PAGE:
Because of this, you will need to start preparing for the sale as early as possible and have a clear plan in mind when you do.
The sale will go better the earlier you start preparing for it. One of the most important ways that you need to prepare is to get your business financials documented and separate from your personal finances.
Planning ahead for the sale will let you get your financials clear and in order so that potential buyers can see what it is that they are buying. The value of your business will be increased if you can display a clear growth in profits or business.
Your planning can also go into the way that the business looks. Update the decorating in the rooms, paint walls that need it and fix anything that has broken over the years. You will need to look at your B&B with the eyes of the buyer and make sure that there isn’t anything that could put off a potential buyer or lower the value.
You can also plan for areas in which your business could expand. Offer this knowledge to buyers as any areas where they could expand will make your business a more attractive proposition.
When it comes to marketing your B&B for sale, there are a few options at your disposal. It can often be a good idea to advertise locally, especially if your business is well-known within your community. Local publications are a good place for you to start.
Finding a business broker that specialises in selling businesses like B&Bs can also be a great help. A broker will help you through the sales process and will be responsible for finding you a buyer. Remember, however, that a broker will also take a commission from the sale.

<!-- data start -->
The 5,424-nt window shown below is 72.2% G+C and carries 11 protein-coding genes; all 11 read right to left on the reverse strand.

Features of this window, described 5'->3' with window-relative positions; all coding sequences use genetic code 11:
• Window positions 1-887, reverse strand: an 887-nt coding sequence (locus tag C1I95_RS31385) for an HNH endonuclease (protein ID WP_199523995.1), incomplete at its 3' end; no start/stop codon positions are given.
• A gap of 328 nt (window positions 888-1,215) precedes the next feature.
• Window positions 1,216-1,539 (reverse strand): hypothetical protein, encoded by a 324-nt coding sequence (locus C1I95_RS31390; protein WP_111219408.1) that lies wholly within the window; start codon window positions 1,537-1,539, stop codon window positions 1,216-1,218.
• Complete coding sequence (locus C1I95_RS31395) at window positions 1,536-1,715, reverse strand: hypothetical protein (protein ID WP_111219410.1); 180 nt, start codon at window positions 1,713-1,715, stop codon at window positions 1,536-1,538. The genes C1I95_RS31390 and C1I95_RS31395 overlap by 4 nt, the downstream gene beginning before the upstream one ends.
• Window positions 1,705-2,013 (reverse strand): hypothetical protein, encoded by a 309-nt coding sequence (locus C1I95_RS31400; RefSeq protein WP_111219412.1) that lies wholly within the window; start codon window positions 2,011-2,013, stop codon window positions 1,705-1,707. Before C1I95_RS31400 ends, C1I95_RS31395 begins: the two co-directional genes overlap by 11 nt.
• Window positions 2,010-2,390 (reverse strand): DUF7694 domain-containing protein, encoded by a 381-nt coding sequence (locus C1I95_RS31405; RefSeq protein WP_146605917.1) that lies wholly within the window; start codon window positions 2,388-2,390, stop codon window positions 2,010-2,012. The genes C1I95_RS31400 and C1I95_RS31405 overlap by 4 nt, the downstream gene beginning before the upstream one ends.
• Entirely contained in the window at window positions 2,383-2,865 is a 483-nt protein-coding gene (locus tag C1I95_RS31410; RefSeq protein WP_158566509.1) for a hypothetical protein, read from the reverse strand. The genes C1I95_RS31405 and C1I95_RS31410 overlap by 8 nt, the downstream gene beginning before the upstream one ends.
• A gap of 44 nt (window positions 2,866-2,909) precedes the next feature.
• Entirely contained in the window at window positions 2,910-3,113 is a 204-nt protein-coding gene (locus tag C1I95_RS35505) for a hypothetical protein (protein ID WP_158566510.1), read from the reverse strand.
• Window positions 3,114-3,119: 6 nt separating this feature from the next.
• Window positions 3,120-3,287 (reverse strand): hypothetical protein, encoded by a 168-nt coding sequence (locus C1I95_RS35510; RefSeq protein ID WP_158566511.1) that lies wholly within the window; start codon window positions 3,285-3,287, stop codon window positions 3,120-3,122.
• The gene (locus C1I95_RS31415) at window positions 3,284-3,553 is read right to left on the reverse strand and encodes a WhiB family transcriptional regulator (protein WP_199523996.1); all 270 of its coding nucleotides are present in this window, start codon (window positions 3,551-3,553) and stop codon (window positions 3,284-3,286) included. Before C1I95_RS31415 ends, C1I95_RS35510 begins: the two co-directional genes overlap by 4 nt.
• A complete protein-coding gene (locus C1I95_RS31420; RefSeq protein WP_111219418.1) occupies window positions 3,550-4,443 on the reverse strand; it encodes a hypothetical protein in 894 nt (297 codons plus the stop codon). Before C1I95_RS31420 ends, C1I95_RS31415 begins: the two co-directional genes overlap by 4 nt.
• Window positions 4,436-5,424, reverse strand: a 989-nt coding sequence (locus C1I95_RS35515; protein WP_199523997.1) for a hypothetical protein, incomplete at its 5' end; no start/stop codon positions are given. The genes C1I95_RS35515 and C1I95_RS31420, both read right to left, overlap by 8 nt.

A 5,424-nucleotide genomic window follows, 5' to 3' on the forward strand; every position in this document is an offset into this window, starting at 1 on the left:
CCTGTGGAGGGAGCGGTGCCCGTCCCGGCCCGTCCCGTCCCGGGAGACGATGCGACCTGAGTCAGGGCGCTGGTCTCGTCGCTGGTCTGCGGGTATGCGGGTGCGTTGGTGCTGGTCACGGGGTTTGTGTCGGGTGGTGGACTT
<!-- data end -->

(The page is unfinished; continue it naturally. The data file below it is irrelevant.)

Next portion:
If you want to reach a wider audience, you should look to advertise your business online. There are online marketplaces where you can list your business. This will allow hundreds of potential buyers to make enquiries on your business.
Once you have decided to advertise your business for sale, it will come down to you to decide which option is right.
Once you do find a buyer, the negotiations will be vital. Building a personal relationship with the buyer rather than having them solely communicate through the lawyers will be of benefit to the negotiations. Ask a lot of questions and listen carefully to what it is that the buyer is saying.
From your side, you will need to be carefully honest. Don’t say too much and risk losing the interest of the buyer.
Most importantly, you need to be prepared to be flexible. Finding a final deal where both you and the buyer are happy is the goal and, for this, you will need to be able to shift on some of your positions.
Don’t forget the worth of your B&B and all the hard work that you have put in the business over the years. You should be able to list all the best aspects of the business to the buyer when you are negotiating.
You will also need, though, to stop yourself from making promises that you aren’t able to keep when it comes to things like the timing of the sale. Be realistic even if the buyer has given you the price that you want!
By Jo Thornley, Head of Brand and Partnerships at Dynamis. Joining in 2005 to co-ordinate PR and communications and produce editorial across all business brands. She earned her spurs managing the communications strategy and now creates and develops partnerships between BusinessesForSale.com, FranchiseSales.com and PropertySales.com and likeminded companies.